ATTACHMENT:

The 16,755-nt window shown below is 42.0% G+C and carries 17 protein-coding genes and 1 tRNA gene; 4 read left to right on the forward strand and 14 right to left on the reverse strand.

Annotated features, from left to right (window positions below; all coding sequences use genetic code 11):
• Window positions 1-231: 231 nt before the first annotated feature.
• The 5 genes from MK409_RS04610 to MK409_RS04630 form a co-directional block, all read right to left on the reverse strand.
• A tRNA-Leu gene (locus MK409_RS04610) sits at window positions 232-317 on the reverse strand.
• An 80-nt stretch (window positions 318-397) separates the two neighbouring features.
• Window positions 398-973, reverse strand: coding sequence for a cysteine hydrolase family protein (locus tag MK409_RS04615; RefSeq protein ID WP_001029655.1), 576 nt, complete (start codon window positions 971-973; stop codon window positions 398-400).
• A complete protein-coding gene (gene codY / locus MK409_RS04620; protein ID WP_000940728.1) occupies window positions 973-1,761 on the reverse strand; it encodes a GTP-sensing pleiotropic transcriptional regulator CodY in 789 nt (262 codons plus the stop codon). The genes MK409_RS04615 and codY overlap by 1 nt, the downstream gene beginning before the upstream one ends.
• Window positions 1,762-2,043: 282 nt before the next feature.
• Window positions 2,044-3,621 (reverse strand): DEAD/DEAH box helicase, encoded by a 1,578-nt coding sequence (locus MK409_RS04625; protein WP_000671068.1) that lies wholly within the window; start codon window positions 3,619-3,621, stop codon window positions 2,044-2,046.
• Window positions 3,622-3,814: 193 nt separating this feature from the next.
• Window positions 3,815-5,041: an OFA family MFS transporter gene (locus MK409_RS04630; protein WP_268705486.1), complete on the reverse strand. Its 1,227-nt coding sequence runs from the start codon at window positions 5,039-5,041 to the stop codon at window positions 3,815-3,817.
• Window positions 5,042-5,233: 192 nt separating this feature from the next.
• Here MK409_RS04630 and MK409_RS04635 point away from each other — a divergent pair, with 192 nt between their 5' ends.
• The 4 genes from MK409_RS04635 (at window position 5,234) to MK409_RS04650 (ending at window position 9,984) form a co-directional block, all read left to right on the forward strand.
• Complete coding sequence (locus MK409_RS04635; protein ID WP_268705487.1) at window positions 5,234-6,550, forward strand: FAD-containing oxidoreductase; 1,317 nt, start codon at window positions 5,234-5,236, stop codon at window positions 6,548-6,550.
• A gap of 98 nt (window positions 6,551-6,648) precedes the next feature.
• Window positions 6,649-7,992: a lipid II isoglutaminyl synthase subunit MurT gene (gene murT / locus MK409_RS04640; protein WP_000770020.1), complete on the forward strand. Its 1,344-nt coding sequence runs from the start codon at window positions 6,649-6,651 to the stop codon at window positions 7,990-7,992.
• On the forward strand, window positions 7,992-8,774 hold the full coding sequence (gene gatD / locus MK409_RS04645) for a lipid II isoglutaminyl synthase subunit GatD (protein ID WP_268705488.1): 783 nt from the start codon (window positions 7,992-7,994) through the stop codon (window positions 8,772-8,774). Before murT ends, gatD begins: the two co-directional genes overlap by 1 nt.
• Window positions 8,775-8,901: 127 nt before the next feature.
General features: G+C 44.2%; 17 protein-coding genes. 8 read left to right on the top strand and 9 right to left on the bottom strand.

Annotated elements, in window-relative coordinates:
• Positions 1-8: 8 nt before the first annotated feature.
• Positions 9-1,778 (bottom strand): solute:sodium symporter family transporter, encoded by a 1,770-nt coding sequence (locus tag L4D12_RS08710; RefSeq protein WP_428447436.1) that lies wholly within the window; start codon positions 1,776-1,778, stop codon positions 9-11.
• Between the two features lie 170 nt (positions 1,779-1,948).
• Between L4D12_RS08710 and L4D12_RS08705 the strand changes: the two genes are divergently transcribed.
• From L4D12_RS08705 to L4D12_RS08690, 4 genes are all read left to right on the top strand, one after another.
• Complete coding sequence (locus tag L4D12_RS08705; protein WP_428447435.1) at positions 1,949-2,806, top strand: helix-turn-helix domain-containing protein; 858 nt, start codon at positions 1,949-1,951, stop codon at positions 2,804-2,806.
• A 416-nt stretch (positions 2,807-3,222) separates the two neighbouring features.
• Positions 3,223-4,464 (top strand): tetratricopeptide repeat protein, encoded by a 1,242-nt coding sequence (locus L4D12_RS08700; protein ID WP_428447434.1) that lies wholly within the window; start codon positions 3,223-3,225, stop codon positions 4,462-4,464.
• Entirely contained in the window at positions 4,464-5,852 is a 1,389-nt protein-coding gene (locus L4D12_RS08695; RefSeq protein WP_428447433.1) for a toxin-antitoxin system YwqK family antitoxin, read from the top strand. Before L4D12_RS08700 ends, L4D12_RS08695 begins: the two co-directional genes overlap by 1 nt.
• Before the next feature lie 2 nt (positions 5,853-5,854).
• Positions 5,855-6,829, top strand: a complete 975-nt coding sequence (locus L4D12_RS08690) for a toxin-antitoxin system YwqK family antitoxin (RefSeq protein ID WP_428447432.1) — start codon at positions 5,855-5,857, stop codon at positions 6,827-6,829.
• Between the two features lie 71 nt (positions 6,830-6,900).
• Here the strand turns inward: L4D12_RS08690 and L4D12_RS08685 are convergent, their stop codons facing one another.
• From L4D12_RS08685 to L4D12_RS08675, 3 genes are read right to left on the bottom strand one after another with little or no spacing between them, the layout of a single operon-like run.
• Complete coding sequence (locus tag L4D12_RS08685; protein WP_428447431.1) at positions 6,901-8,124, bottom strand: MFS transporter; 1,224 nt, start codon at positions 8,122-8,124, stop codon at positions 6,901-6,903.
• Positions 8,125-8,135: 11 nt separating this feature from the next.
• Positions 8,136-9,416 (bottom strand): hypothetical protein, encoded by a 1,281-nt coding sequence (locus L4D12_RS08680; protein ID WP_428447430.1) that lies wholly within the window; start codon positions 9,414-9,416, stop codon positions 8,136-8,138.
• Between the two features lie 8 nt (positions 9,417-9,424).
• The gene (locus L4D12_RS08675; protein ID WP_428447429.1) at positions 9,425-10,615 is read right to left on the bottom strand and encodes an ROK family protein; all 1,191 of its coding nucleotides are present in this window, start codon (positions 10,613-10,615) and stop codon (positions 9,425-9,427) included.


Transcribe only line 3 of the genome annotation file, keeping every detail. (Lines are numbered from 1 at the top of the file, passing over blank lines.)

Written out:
• Window positions 1-231: 231 nt before the first annotated feature.